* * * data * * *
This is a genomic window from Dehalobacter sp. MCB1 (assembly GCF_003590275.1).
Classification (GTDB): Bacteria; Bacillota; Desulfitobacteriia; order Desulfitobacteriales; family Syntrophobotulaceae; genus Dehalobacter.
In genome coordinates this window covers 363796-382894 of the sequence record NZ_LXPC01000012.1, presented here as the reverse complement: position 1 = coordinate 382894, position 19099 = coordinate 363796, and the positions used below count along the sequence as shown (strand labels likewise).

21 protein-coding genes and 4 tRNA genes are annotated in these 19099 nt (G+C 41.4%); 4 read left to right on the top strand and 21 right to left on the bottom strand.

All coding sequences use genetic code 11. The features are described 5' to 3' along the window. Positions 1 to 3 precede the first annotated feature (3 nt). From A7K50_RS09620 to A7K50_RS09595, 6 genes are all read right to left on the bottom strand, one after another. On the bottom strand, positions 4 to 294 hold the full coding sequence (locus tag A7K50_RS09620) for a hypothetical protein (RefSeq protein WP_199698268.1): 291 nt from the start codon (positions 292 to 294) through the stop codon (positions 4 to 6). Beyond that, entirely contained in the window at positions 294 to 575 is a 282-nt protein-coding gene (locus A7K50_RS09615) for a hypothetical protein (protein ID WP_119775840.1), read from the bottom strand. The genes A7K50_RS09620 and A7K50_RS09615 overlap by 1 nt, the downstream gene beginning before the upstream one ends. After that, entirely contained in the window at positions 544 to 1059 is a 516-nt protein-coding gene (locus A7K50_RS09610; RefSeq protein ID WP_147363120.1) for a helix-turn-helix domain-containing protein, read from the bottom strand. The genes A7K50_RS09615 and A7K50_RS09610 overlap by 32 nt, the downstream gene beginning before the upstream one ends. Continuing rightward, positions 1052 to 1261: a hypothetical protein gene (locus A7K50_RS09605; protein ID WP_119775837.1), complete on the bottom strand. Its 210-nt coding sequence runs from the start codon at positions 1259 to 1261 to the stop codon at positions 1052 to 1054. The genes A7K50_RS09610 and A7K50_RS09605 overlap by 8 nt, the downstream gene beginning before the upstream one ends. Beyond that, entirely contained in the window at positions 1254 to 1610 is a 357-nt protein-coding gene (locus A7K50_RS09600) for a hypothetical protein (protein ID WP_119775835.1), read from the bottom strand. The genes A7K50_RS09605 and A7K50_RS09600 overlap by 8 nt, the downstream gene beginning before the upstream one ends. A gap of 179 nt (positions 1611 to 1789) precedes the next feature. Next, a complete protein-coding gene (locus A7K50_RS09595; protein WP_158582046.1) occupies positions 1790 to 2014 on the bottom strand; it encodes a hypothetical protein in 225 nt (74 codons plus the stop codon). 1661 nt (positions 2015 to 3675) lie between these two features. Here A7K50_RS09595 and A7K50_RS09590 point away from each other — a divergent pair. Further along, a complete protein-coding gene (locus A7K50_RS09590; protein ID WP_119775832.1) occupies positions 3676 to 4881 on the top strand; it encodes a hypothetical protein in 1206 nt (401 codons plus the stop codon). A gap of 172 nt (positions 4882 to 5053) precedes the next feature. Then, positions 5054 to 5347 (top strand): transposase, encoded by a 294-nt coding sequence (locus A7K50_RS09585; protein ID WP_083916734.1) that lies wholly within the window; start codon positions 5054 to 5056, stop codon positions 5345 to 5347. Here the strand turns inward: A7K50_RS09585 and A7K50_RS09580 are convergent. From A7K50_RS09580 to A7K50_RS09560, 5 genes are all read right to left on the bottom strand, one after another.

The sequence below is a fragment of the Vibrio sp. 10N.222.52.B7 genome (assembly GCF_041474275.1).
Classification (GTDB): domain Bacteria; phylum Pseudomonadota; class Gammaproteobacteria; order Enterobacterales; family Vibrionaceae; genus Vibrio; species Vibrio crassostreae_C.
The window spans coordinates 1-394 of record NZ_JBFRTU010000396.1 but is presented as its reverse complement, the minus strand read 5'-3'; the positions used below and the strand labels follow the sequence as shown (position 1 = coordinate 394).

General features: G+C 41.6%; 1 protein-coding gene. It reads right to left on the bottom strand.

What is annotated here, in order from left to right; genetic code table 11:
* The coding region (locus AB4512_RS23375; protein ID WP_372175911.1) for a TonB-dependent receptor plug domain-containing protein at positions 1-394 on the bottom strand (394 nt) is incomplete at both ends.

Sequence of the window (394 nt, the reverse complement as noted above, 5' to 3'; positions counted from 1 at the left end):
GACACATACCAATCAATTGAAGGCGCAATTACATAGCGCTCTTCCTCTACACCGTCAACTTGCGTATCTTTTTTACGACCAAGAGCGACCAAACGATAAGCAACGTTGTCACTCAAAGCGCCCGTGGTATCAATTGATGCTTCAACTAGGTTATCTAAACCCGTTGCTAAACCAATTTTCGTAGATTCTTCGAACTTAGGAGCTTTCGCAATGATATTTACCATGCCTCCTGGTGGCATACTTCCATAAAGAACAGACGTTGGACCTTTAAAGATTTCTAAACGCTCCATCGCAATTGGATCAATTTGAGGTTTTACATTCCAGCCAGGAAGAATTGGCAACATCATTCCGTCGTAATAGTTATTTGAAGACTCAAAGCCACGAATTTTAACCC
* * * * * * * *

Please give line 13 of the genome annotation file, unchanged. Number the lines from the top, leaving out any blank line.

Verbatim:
GACACATACCAATCAATTGAAGGCGCAATTACATAGCGCTCTTCCTCTACACCGTCAACTTGCGTATCTTTTTTACGACCAAGAGCGACCAAACGATAAGCAACGTTGTCACTCAAAGCGCCCGTGGTATCAATTGATGCTTCAACTAGGTTATCTAAACCCGTTGCTAAACCAATTTTCGTAGATTCTTCGAACTTAGGAGCTTTCGCAATGATATTTACCATGCCTCCTGGTGGCATACTTCCATAAAGAACAGACGTTGGACCTTTAAAGATTTCTAAACGCTCCATCGCAATTGGATCAATTTGAGGTTTTACATTCCAGCCAGGAAGAATTGGCAACATCATTCCGTCGTAATAGTTATTTGAAGACTCAAAGCCACGAATTTTAACCC